Rescuers scour jungle for new way to save boys trapped in Thai cave after diver dies

Rescue teams thrashed through dense forest hundreds of metres above a cave complex on Friday, searching for an alternative way to extract 12 boys and their soccer coach trapped inside for nearly two weeks.

Their work above the Tham Luang cave near Thailand's northern border with Myanmar took on added urgency as forecasts for rain threatened a plan to bring the boys back through cramped, water-logged passageways to the cave entrance.

"We want to find the way down. I believe we are close," Thanes Weerasiri, president of the Engineering Institute of Thailand, told Reuters at a makeshift camp for volunteers and media near the cave.

Helicopters buzzed overhead before flying to the dense blanket of green hills above the cave to help look for an alternate extraction route.

Rescue efforts since British divers found the team on Monday have focused on draining the flooded cave and teaching the boys "some of whom are as young as 11 and not competent swimmers" to attempt dives that would challenge expert cavers.

The death of a former Thai Navy SEAL working in the flooded cave on Friday has shaken the rescue mission, and forecasts for more rain could undermine the draining of the cave, forcing officials to consider other options.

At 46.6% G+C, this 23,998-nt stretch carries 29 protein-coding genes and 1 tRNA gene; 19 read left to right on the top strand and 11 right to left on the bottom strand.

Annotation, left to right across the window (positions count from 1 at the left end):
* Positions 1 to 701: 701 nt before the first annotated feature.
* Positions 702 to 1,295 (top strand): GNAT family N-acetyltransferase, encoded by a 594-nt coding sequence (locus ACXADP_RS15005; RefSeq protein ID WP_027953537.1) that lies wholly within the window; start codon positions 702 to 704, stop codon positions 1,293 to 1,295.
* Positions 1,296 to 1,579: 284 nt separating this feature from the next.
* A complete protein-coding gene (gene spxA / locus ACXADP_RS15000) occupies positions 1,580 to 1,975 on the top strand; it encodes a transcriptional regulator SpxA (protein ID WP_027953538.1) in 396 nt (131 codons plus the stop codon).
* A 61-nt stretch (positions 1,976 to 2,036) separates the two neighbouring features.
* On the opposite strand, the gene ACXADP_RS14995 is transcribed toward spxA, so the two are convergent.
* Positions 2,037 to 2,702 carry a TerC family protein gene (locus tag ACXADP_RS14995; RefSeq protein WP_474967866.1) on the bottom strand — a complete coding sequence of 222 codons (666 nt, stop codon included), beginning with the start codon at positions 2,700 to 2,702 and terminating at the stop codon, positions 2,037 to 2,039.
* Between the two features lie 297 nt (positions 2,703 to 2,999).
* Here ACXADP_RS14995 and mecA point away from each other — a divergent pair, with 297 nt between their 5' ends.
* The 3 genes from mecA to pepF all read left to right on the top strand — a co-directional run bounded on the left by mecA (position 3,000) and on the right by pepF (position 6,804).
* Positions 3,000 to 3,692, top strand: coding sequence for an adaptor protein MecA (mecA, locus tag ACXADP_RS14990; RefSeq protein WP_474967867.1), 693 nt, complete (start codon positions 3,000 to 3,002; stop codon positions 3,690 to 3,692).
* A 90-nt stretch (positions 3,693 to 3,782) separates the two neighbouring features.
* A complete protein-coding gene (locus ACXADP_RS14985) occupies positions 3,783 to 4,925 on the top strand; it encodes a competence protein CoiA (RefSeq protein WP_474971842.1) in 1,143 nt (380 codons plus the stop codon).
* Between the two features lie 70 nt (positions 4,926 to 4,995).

The body of Saman Gunan, a former Thai navy SEAL who died during an overnight mission, is carried during a repatriation and religious rites ceremony at Chiang Rai Airport on Friday. (Associated Press)

Thanes' engineers are working with the army to explore an area they believe to be the back end of the cave, chiselling away fragile limestone rocks that he said could be just hundreds of metres from where the boys are trapped.

"Originally we were exploring it as a way to bring supplies to the children from the back end of the cave, but now it could become more," said Thanes.

Chalongchai Chaiyakum, a senior Thai army officer, said that one team travelled some 300 metres down a shaft on the hill on Thursday until they reached a dead end.

He said that up to 200 people are exploring the hill to try to find a workable shaft.

The boys may be forced to learn to dive – and then swim through pitch-black, treacherous tunnels to escape. 5:29

The muddy bank where the boys are stranded is some 4 kilometres from the front entrance of the cave, with sections of the final 1.7-kilometre stretch completely underwater.

Drilling down raises concerns that parts of the cave could collapse on the boys. Efforts to widen diving channels, have raised similar fears about blocking narrow passageways and hemming the team in.

A relative of the trapped boys cries near the cave complex while listening to a news conference about the death of the Thai rescue diver on Friday. (Athit Perawongmetha/Reuters)

Billionaire entrepreneur Elon Musk tweeted on Friday that engineers from his firms — SpaceX and The Boring Company — were heading to Thailand to see if they could assist the rescue.

The firms have "advance ground penetrating radar" that is "pretty good at digging holes" or technology that could "create an air tunnel underwater" for the children to traverse, Musk said earlier.

The Thai government said Musk's team could help the rescue operation with location tracking, water pumping or battery power.

Relatives of the boys, some of whom have camped at the site for weeks, say all they want is the safest exit for their 
children.

"I'm worried … he has never dived," said Somboon Kaewwongwan, the father of a 16-year-old boy trapped in the cave.

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